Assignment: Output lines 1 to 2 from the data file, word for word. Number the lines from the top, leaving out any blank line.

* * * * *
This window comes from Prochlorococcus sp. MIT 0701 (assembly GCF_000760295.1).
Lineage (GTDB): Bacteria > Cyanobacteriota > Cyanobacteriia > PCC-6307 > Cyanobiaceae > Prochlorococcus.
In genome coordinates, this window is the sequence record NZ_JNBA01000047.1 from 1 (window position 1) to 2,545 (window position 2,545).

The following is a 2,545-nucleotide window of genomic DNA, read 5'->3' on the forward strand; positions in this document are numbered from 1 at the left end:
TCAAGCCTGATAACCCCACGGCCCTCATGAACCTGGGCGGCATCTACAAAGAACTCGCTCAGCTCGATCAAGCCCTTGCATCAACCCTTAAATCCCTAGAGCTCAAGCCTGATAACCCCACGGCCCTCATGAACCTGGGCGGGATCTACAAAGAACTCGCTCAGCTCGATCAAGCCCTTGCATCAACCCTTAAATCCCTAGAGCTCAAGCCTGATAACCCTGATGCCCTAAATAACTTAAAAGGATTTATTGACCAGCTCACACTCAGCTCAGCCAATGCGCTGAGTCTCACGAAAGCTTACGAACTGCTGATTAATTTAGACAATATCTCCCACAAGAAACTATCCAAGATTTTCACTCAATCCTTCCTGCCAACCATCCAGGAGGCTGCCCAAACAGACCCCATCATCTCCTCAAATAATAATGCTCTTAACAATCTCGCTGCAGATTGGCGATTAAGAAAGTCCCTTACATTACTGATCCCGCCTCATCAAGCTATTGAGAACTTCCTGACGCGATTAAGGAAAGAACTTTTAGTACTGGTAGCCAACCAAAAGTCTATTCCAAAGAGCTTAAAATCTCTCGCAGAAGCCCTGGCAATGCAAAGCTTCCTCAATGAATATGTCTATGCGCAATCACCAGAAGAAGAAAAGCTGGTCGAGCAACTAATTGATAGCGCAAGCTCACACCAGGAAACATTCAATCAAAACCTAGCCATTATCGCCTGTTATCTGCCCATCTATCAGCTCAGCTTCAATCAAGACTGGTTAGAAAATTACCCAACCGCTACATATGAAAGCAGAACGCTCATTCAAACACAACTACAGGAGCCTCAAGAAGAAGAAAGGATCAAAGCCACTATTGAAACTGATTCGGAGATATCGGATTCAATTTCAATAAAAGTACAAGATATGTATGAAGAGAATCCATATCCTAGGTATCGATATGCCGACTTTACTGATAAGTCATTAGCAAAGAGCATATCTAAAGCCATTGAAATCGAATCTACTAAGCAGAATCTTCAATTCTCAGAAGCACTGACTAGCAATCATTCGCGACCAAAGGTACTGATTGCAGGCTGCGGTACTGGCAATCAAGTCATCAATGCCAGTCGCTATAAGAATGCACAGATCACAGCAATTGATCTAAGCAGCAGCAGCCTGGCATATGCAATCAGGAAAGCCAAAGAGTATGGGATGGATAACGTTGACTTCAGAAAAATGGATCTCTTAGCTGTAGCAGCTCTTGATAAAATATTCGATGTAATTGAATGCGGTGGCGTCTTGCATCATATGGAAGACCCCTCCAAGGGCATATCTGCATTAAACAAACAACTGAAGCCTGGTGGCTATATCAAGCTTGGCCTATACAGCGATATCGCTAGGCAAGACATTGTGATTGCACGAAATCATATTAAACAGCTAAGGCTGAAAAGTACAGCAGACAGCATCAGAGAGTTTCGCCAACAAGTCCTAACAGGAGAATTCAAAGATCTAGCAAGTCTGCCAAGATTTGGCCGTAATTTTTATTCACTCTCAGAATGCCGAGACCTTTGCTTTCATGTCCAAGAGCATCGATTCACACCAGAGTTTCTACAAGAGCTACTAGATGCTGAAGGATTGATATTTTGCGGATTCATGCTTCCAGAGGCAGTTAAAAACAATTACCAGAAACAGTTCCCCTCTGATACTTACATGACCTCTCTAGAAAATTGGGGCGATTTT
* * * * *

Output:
This window comes from Prochlorococcus sp. MIT 0701 (assembly GCF_000760295.1).
Lineage (GTDB): Bacteria > Cyanobacteriota > Cyanobacteriia > PCC-6307 > Cyanobiaceae > Prochlorococcus.